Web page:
Accurate, reliable, and repeatable measurements with APDIS: holes, rectangles, polygons, surfaces and slots

Automation, Blog, Industry 4.0, Laser Radar

In recent years, car manufacturers have been paying more attention to perceived quality, including how customers judge their vehicles’ overall build quality.

This is typically focused on how well the panels fit together, particularly the gap and flush between these panels. The gap between the front door and rear door is crucial not only for aesthetic reasons but also for functional reasons. A misalignment, such as the rear door being outboard of the front door, can lead to undesirable wind noise in the cabin, significantly impacting customer satisfaction.

To ensure the correct fitment of the panels in trim and final, the body in white (BIW) must be assembled correctly in the body shop. This starts with the tooling, where sub-assembly parts are pinned and clamped. As these smaller parts are assembled into an underbody and eventually a BIW, the build quality of these larger assemblies will directly affect the fit and finish (perceived quality) of the finished car.

The holes and surfaces that the tooling pins and clamping surfaces use are critical to achieve the build quality and ultimately perceived quality. Having accurate and precise data for these features is integral to ensure the tooling is correct, and ultimately the build quality of the BIW as this has direct influence on the fit and finish.

Many automotive body shops use inline measurement to measure the underbody and BIW assemblies. However, most of the technology used for this measurement is relative data – it is not absolute accurate. The data from relative systems, while useful, cannot be solely relied upon to determine tooling accuracy. When a relative system flags an issue (out of tolerance feature), it is crucial that the assembly is taken to a reference measurement system (CMM) to confirm or deny the results of the inline measurement system, ensuring accuracy and quality.

By using an absolute, traceable, accurate measurement system for measuring these assemblies in the body shop, the data can be used to adjust tooling to ensure improved build quality and give an accurate statistical analysis of the process because the data is absolute.

The Nikon Laser Radar can achieve CMM-level accuracy and repeatability on the shop floor, providing accurate, traceable, and trustable data, allowing automotive manufacturers to improve the process and quality of the assemblies at the point of manufacture.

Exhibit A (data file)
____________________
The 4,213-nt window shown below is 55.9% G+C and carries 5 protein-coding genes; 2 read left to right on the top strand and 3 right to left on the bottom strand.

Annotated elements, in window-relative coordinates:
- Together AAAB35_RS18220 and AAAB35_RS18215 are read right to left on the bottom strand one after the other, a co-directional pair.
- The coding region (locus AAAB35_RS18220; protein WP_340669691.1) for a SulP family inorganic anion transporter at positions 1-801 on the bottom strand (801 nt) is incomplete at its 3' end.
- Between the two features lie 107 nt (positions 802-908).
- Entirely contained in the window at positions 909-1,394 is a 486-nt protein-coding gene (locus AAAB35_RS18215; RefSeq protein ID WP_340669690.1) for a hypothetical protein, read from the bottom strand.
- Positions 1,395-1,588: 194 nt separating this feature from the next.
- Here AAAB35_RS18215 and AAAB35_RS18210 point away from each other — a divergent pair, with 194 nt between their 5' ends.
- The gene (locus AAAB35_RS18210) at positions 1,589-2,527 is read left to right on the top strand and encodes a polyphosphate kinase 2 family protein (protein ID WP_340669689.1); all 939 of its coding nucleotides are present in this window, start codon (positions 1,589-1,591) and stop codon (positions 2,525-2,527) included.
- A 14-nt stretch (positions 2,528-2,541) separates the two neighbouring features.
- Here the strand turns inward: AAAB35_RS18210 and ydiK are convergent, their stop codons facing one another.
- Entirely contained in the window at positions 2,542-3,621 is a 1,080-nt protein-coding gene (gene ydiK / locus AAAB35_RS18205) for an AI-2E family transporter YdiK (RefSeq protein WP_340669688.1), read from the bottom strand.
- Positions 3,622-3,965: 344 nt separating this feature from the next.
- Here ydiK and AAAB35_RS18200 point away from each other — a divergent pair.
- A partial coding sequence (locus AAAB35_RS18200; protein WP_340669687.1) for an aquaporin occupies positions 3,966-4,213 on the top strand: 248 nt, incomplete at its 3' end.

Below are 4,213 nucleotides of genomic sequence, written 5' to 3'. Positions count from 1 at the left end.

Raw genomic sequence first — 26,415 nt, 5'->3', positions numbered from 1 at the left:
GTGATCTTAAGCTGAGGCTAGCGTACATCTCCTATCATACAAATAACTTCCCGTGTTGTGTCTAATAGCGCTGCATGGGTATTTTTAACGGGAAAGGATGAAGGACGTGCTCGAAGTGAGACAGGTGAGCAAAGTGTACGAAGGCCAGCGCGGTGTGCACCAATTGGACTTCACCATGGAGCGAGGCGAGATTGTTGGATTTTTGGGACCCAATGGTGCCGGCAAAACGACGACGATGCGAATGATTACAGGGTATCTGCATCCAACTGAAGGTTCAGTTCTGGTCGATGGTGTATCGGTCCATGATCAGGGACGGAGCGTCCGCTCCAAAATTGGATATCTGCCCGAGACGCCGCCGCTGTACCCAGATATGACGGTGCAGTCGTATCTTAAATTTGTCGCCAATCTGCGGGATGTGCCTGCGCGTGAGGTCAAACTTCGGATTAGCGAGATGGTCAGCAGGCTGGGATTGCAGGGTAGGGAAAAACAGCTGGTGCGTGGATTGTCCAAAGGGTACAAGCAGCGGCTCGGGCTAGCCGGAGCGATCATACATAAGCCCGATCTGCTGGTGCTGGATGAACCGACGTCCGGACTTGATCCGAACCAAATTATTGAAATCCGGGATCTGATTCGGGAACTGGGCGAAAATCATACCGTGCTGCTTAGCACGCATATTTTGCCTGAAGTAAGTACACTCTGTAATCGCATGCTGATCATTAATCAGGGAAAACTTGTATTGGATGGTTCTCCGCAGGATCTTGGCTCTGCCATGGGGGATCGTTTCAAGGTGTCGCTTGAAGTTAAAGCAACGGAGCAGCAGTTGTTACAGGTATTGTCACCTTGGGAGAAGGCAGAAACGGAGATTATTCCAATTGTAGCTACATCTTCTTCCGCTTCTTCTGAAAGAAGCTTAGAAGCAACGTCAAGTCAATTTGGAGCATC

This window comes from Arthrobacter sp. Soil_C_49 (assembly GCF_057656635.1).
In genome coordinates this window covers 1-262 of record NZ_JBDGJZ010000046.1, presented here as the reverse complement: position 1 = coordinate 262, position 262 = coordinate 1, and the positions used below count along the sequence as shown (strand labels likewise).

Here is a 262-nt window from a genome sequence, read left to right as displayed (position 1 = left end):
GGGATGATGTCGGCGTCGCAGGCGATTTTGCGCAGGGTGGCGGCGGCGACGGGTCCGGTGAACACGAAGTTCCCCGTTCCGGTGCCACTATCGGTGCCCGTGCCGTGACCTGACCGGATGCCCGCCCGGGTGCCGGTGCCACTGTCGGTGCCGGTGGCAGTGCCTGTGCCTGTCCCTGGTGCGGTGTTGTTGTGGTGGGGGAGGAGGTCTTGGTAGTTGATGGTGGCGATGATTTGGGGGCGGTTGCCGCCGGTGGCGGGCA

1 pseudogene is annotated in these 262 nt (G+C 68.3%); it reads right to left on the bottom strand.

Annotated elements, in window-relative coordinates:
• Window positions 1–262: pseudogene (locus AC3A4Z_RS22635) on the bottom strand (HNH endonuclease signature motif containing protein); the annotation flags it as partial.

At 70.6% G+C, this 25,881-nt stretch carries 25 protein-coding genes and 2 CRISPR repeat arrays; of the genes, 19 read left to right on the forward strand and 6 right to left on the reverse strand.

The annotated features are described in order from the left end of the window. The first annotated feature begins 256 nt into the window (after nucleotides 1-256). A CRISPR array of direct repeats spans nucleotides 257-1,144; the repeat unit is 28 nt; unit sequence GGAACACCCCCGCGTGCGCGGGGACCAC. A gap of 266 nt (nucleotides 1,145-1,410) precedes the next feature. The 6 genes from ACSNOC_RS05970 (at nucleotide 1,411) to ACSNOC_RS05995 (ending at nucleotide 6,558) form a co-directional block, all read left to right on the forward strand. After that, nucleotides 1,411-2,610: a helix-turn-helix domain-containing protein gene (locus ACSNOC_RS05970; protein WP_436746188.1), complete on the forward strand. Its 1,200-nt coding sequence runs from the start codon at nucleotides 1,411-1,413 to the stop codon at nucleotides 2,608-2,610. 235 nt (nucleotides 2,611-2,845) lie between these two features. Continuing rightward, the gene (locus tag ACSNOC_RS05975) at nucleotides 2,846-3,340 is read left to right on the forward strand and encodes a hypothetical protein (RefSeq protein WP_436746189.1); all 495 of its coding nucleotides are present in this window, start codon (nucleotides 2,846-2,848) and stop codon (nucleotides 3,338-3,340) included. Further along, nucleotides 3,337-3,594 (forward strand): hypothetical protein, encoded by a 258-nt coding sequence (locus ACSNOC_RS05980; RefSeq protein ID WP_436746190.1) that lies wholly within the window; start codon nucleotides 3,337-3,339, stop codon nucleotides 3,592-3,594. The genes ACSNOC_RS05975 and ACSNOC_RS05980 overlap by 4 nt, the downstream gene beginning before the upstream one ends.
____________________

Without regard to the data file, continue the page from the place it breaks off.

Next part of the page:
The accuracy of the Nikon Laser Radar can be illustrated using an independent artifact, such as an Inora tetrahedron. The Laser Radar has an MPE comparable to HA CMMs, and examples of the results of measuring an Inora are below.

From the results above, we can see that the maximum deviation from the scale bar is 43 microns.

When measuring parts and components, the Nikon Laser Radar an infrared laser beam to capture scan data in specific patterns that is aligned to the CAD model. When measuring holes, rectangles, polygons, surfaces and slots the Nikon Laser Radar is able to scan the surface and edges of the feature and then extract the correct result compared to the CAD model.

The image below shows various scanning patterns for the Laser Radar to measure these key features.

Nikon Laser Radar Scan Patterns
Nikon Laser Radar Scan Patterns

Recently, Nikon completed several tests for just these features on a test part. The Laser Radar measured each feature 30 times from several different ranges and angles to demonstrate the high repeatability achievable. These measurements were taken between 1 metre and 5 metres and up to a 75-degree incident angle.

Below is the illustration of the setup with the Laser Radar at five different ranges of the measured part.

Nikon APDIS Laser Radar

The table below shows the maximum and average range of the measured position for each feature type across all distances and angles for the fast star pattern:

Feature type Hole Slot Rectangle Polygon Surface
Average Range 0.05mm 0.07mm 0.06mm 0,04mm 0.02mm
Max Range 0.10mm 0.15mm 0.16mm 0.12mm 0.05mm
Time to Measure 2.6sec 2.6sec 2.3sec 2.7sec <0.5sec

The range repeatability on these features is less than 160 microns, with an average range of less than 0.1mm for 30 measurements up to 60 degrees and from 1m to 5m for the star scan pattern and common extraction parameters.

If a more detailed scan pattern is used, such as those shown above, then the range can be reduced to under 0.12mm. However, it does take more time to measure, but it also allows for measurements at higher incident angles. This data illustrates how the Laser Radar is intolerant to angle and range configurations.

The Laser Radar’s practicality in measuring features repeatably from a wide range of angles and distances, providing a large field of view and high feature coverage, ensures minimal positions are required for a measurement even across a full car body.

The Laser Radar’s ability to achieve repeatable, accurate data on the shop floor instills confidence in the trustworthiness and actionable nature of the data, enabling automotive manufacturers to improve and validate the quality of the assemblies at the point of manufacture in the body shop.

With Nikon Laser Radar’s accuracy and repeatability, we can bring the CMM to the shop floor, ensuring quality, accurate, and repeatable data.

Request more information directly from our Sales and Application team in Europe here or check out our Resource Centre for Brochures and White Paper.

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